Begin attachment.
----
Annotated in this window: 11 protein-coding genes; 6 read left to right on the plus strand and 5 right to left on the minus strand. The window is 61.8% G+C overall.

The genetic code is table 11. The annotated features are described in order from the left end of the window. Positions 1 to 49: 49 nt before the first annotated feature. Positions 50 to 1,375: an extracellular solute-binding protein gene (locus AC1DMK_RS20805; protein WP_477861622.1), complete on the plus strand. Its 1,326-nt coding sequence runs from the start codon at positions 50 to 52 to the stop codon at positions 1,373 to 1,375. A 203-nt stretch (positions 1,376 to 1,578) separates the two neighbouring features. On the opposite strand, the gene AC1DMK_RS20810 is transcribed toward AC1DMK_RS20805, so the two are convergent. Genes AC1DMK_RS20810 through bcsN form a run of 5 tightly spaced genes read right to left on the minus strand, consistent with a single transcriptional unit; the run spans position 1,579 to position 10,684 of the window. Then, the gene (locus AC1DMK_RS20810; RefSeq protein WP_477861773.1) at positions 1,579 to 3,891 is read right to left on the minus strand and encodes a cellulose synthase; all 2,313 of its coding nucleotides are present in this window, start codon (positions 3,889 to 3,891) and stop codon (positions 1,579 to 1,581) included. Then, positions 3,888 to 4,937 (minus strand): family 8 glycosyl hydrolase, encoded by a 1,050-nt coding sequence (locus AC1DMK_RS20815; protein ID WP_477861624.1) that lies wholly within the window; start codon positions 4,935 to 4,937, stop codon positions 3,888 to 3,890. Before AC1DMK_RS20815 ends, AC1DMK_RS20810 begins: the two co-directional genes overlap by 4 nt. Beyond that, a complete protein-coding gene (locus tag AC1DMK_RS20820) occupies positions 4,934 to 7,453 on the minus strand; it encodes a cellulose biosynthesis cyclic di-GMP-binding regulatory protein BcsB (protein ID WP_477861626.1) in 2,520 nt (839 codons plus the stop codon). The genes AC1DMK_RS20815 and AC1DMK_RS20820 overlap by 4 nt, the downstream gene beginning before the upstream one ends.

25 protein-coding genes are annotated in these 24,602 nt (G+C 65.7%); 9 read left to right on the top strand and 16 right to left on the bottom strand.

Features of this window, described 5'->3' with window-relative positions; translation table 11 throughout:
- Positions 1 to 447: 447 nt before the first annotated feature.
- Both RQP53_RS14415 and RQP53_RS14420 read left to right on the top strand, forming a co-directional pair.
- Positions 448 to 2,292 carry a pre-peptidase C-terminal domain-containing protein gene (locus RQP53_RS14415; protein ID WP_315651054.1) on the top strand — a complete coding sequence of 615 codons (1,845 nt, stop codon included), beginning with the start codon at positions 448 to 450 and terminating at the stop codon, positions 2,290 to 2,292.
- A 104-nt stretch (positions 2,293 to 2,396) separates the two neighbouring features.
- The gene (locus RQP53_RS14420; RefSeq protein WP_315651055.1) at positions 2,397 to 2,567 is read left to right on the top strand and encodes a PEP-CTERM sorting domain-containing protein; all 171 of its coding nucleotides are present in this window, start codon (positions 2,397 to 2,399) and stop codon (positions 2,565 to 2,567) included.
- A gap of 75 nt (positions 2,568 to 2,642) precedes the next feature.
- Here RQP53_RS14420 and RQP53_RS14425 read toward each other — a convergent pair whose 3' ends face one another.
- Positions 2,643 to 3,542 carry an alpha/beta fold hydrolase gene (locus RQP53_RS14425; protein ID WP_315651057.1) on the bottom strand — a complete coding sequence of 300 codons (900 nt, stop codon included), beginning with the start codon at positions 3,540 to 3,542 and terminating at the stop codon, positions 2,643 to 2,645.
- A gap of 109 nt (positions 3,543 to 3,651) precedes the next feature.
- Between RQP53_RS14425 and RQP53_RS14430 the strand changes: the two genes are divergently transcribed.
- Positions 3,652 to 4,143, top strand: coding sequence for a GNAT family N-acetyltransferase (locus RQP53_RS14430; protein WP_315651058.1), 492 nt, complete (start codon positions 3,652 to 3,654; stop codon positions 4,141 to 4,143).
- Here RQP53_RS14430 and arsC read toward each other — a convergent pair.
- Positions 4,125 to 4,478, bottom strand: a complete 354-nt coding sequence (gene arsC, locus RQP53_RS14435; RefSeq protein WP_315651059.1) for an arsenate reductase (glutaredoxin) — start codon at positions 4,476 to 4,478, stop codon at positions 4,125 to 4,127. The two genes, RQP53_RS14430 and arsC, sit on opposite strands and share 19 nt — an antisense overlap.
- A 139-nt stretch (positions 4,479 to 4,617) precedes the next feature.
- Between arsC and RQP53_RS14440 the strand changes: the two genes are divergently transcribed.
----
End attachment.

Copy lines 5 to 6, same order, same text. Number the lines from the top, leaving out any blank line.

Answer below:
- Positions 1 to 447: 447 nt before the first annotated feature.
- Both RQP53_RS14415 and RQP53_RS14420 read left to right on the top strand, forming a co-directional pair.